Oral Presentation Session
Reviewed by: Society for Linguistic Anthropology
Of interest to: Practicing and Applied Anthropologists, Students
Primary Theme: Ethics
The papers in “Risk, Revelation, and the Truth” investigate the ways that social risk is both mitigated and produced through the pragmatics of revelation, especially as revelations are characterized as the “truth.” Emphasizing the ultimate uncertainty of the effects of utterances, or messages, or “acts” (broadly construed), the papers aim to further theorize the relation between the management of information (and its potential for circulation) and the management of interaction (and its potential for failure or contamination). Emphasizing risky discourse genres and media such as confession, gossip, secrecy, as well as non-denotational communicative practices, the papers draw upon broader anthropological treatments of effacement and disclosure, passing and exposure, containment and circulation. The perennial problem of the “truth” provides a powerful methodological way to examine the risk of revelation, because of the multiple, co-present, but often fundamentally different degrees of semiotic determinacy that interact—and even compete—in communicative interaction.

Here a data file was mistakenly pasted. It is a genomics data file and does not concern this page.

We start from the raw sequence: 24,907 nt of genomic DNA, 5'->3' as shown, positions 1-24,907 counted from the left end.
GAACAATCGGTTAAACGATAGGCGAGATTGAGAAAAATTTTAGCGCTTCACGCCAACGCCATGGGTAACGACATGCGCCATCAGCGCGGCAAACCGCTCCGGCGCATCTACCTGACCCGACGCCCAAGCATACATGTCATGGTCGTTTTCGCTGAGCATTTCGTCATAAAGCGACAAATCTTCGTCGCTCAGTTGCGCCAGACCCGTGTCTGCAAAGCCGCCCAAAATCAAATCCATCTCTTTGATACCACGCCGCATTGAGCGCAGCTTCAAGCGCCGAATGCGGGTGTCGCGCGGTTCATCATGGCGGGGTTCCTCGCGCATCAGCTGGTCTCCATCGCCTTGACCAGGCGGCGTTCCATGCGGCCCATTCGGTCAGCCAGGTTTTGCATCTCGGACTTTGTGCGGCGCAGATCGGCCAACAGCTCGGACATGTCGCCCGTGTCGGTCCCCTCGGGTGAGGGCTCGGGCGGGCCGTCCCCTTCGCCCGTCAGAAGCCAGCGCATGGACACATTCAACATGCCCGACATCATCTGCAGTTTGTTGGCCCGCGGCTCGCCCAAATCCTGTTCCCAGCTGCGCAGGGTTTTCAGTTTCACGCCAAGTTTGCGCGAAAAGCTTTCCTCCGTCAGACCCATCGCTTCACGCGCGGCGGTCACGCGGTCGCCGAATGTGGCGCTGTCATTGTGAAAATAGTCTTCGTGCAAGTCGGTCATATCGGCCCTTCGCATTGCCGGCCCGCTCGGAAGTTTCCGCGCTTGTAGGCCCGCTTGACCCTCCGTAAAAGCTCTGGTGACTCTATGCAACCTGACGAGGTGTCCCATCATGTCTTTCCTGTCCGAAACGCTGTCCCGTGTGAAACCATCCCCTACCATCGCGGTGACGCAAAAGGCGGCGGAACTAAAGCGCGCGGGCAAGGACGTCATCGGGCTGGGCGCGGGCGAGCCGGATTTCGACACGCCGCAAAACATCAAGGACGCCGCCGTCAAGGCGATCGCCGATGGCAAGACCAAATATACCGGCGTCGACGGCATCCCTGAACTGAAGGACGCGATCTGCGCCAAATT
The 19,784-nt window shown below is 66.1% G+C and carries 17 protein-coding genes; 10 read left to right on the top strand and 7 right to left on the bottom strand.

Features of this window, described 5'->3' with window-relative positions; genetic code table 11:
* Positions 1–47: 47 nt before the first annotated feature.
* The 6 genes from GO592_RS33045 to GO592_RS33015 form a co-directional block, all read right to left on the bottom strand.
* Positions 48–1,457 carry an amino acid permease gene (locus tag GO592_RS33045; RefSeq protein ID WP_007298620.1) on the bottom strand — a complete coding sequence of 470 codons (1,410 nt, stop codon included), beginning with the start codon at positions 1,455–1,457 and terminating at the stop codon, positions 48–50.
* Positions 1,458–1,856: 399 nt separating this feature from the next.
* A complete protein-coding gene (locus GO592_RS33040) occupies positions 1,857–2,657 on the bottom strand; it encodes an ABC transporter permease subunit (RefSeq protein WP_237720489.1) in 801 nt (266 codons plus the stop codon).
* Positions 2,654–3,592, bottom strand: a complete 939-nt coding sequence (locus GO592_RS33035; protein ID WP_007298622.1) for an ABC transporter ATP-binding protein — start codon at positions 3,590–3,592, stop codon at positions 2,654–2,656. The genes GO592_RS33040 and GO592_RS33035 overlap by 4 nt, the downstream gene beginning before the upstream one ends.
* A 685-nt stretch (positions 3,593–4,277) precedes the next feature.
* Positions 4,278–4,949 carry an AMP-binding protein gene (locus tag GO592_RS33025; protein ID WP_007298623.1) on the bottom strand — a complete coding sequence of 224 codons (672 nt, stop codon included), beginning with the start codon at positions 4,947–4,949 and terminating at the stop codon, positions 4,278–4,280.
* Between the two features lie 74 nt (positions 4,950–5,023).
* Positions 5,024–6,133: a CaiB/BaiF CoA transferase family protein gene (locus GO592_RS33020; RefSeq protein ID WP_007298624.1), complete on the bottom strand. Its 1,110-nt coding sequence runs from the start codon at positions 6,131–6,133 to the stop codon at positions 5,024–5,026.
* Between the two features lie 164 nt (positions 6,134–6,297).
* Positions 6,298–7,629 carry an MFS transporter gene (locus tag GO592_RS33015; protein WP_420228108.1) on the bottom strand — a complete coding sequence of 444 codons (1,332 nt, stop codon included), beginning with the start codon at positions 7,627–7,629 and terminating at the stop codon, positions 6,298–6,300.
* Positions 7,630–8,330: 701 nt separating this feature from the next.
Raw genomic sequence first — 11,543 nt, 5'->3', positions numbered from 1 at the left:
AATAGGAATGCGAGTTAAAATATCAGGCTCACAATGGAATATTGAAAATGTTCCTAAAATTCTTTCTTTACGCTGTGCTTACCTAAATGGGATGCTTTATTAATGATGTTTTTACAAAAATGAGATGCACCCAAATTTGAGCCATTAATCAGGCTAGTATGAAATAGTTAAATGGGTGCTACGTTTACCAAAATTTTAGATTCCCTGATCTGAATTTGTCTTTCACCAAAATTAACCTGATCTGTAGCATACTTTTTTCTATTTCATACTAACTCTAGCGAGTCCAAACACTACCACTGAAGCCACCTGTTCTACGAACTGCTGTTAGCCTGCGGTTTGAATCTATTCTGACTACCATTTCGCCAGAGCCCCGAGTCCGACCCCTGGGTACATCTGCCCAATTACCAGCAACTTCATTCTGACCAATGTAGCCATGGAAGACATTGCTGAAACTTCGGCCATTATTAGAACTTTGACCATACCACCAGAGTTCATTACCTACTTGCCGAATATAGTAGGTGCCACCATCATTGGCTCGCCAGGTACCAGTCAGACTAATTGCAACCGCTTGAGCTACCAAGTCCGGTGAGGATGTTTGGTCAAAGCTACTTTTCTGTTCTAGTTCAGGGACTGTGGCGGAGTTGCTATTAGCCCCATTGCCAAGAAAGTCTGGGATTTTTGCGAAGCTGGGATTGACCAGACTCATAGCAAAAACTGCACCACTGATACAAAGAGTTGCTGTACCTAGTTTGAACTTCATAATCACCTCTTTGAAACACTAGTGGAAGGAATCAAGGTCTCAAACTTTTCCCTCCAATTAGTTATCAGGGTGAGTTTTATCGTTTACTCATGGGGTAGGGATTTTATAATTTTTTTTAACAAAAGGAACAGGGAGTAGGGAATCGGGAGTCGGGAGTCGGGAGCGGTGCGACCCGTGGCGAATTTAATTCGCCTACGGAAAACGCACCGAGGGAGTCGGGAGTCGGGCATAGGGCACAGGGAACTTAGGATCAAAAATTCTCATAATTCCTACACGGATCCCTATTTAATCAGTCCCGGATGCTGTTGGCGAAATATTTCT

These papers trace and analyze revelations, exposures, and disclosures across communicative genres (e.g., pirated video cassettes, press releases, celebrity “call out” blogs, and group prayers), national contexts (Korea, Peru, Mexico, and the United States), and virtual spaces and the associated (counter)publics the interpellate (e.g., facebook users, news audiences, blog readers, groups of television viewers, and congregants). Throughout, the authors consider the different and shifting stakes and risks for those who expose or are themselves exposed, asking how subjectivities and group boundaries are reflected in and constituted by acts that rupture the security of semiotic enclosures. Here, enduring understandings of “truth” as rooted in intentionality and verifiability appear alongside ethnographic cases that show truth also to be what remains in the wake of revelation.